Malaria continues to be a major killer, particularly in sub-Saharan Africa, affecting the world’s most vulnerable populations with more than 500,000 deaths per year, most of them African children. Emergence of resistance to antimalarial drugs is major public health issue. American Society for Microbiology Editor Dr Cesar Arias discusses with Professor Sir Nick White the latest information on this rapidly evolving field.

AMR and scrub typhus among Chiangrai Unit's research priorities

Which infections are most common in the Chiangrai region? How should we treat them and how can we improve diagnostic? Which strategies are most effective in directing antibiotic treatment? Blog by Carlo Perrone, research physician based at the Chiang Rai Clinical Research Unit in Chiangrai, Thailand.

Arjen Dondorp, Peter Horby and Rose McGready elected Academy of Medical Sciences Fellows

"Although it is hard to look beyond the pandemic right now," says President of the Academy of Medical Sciences Professor Dame Anne Johnson, "I want to stress how important it is that the Academy Fellowship represents the widest diversity of biomedical and health sciences. The greatest health advances rely on the findings of many types of research, and on multidisciplinary teams and cross-sector and global collaboration."

Pint of Science Thailand is back

Live and on-line from Bangkok! Be ready for Thursday 13th May, when Pint of Science Thailand will stream live from Bangkok. Join us via Facebook, YouTube or right here from the Pint of Science Thailand website as we journey from bacterial infections to viruses, discover how clinical trials work, and how scientific development is seen in the eyes of the law!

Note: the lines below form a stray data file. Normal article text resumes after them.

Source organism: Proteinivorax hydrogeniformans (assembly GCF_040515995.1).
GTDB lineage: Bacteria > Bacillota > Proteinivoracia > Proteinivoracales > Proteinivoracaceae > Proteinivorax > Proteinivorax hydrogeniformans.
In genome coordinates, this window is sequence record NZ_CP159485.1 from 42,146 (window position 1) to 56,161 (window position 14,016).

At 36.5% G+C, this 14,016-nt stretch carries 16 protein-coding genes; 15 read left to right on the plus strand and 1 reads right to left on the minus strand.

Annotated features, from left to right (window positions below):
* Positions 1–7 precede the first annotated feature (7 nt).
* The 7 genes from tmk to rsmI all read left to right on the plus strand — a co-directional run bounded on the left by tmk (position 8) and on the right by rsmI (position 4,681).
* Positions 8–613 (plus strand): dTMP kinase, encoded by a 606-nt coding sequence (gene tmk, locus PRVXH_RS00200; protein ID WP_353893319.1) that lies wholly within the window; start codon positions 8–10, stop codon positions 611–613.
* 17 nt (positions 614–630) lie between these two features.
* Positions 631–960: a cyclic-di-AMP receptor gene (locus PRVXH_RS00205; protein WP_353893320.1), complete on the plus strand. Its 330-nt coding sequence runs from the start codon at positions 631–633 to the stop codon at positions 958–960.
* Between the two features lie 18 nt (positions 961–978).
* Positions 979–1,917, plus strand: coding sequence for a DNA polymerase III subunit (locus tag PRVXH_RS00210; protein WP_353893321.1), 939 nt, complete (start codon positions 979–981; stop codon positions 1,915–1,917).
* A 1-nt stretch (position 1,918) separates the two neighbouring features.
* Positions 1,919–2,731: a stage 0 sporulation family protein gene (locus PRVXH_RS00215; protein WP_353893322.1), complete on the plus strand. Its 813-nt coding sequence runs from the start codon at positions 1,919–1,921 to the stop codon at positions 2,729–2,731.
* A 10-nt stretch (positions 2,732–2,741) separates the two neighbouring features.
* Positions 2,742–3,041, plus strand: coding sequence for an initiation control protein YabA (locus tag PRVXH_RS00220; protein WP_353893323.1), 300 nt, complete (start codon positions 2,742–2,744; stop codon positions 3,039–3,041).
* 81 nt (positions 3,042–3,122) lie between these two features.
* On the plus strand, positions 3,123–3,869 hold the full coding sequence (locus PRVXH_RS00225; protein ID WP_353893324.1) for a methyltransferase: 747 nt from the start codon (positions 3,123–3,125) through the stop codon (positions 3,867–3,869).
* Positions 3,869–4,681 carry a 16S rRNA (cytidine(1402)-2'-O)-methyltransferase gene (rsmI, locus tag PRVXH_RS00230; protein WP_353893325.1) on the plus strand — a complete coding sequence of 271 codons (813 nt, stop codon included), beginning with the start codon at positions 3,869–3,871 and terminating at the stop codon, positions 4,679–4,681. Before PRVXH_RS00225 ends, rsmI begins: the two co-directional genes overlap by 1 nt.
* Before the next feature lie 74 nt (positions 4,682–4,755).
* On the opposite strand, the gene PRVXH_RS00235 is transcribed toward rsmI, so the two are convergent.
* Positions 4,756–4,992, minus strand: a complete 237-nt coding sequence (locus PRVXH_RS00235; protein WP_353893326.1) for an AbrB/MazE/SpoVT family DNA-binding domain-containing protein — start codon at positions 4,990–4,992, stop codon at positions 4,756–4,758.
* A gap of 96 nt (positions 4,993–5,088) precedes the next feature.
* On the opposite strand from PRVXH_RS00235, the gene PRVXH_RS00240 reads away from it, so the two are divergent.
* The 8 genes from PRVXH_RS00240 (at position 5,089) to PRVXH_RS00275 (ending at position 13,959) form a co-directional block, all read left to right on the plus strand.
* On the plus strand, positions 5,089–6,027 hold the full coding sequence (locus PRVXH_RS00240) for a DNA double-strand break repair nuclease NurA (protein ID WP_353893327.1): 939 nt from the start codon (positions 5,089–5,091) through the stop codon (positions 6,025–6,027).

Innovative strategies for engaging communities with malaria research

For World Malaria Day 2021, F1000 Research Blog spoke to Professor Phaik Yeong Cheah about her research focussed on drama and arts-based community engagement for malaria research, published with Wellcome Open Research.

New project’s child-appropriate primaquine doses could have significant impact on global burden of malaria

On Sunday 25 April, World Malaria Day, the Developing Paediatric Primaquine (DPP) project will launch its website. DPP will produce children-appropriate primaquine doses that could both cut malaria deaths in vulnerable African children by blocking transmission of P. falciparum malaria and reduce P. vivax malaria more widely.